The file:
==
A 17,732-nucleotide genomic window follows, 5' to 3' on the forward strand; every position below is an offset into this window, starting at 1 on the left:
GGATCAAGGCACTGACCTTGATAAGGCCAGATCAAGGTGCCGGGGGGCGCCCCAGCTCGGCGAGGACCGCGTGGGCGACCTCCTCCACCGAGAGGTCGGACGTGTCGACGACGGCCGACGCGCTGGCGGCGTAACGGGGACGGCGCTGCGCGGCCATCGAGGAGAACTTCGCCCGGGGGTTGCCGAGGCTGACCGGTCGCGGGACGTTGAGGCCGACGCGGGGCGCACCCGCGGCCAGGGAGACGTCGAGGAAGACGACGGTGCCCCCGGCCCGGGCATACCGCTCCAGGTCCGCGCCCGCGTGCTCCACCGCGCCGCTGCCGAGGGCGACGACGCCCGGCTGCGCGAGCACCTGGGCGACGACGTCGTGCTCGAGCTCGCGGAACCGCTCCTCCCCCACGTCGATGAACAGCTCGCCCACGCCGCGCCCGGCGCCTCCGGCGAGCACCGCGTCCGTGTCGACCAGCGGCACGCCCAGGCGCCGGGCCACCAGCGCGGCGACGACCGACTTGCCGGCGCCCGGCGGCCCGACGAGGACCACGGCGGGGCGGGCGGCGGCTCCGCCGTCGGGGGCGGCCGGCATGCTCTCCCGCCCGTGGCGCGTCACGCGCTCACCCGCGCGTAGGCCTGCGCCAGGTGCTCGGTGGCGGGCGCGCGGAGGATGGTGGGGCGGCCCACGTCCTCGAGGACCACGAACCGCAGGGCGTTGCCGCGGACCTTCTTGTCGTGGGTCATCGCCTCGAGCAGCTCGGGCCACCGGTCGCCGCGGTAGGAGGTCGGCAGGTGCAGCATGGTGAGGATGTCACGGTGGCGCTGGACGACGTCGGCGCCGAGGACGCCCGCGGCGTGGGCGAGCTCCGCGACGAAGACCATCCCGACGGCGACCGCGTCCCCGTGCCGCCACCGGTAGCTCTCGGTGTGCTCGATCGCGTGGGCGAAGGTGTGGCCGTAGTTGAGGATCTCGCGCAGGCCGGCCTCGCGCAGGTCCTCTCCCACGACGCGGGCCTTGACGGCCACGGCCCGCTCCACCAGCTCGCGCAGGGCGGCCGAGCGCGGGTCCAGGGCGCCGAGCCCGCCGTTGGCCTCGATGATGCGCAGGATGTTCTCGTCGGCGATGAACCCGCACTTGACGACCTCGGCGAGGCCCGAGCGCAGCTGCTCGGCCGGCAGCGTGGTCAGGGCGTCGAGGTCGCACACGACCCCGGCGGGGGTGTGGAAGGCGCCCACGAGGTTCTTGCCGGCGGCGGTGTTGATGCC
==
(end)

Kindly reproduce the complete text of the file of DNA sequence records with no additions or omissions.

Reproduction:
A 17,732-nucleotide genomic window follows, 5' to 3' on the forward strand; every position below is an offset into this window, starting at 1 on the left:
GGATCAAGGCACTGACCTTGATAAGGCCAGATCAAGGTGCCGGGGGGCGCCCCAGCTCGGCGAGGACCGCGTGGGCGACCTCCTCCACCGAGAGGTCGGACGTGTCGACGACGGCCGACGCGCTGGCGGCGTAACGGGGACGGCGCTGCGCGGCCATCGAGGAGAACTTCGCCCGGGGGTTGCCGAGGCTGACCGGTCGCGGGACGTTGAGGCCGACGCGGGGCGCACCCGCGGCCAGGGAGACGTCGAGGAAGACGACGGTGCCCCCGGCCCGGGCATACCGCTCCAGGTCCGCGCCCGCGTGCTCCACCGCGCCGCTGCCGAGGGCGACGACGCCCGGCTGCGCGAGCACCTGGGCGACGACGTCGTGCTCGAGCTCGCGGAACCGCTCCTCCCCCACGTCGATGAACAGCTCGCCCACGCCGCGCCCGGCGCCTCCGGCGAGCACCGCGTCCGTGTCGACCAGCGGCACGCCCAGGCGCCGGGCCACCAGCGCGGCGACGACCGACTTGCCGGCGCCCGGCGGCCCGACGAGGACCACGGCGGGGCGGGCGGCGGCTCCGCCGTCGGGGGCGGCCGGCATGCTCTCCCGCCCGTGGCGCGTCACGCGCTCACCCGCGCGTAGGCCTGCGCCAGGTGCTCGGTGGCGGGCGCGCGGAGGATGGTGGGGCGGCCCACGTCCTCGAGGACCACGAACCGCAGGGCGTTGCCGCGGACCTTCTTGTCGTGGGTCATCGCCTCGAGCAGCTCGGGCCACCGGTCGCCGCGGTAGGAGGTCGGCAGGTGCAGCATGGTGAGGATGTCACGGTGGCGCTGGACGACGTCGGCGCCGAGGACGCCCGCGGCGTGGGCGAGCTCCGCGACGAAGACCATCCCGACGGCGACCGCGTCCCCGTGCCGCCACCGGTAGCTCTCGGTGTGCTCGATCGCGTGGGCGAAGGTGTGGCCGTAGTTGAGGATCTCGCGCAGGCCGGCCTCGCGCAGGTCCTCTCCCACGACGCGGGCCTTGACGGCCACGGCCCGCTCCACCAGCTCGCGCAGGGCGGCCGAGCGCGGGTCCAGGGCGCCGAGCCCGCCGTTGGCCTCGATGATGCGCAGGATGTTCTCGTCGGCGATGAACCCGCACTTGACGACCTCGGCGAGGCCCGAGCGCAGCTGCTCGGCCGGCAGCGTGGTCAGGGCGTCGAGGTCGCACACGACCCCGGCGGGGGTGTGGAAGGCGCCCACGAGGTTCTTGCCGGCGGCGGTGTTGATGCC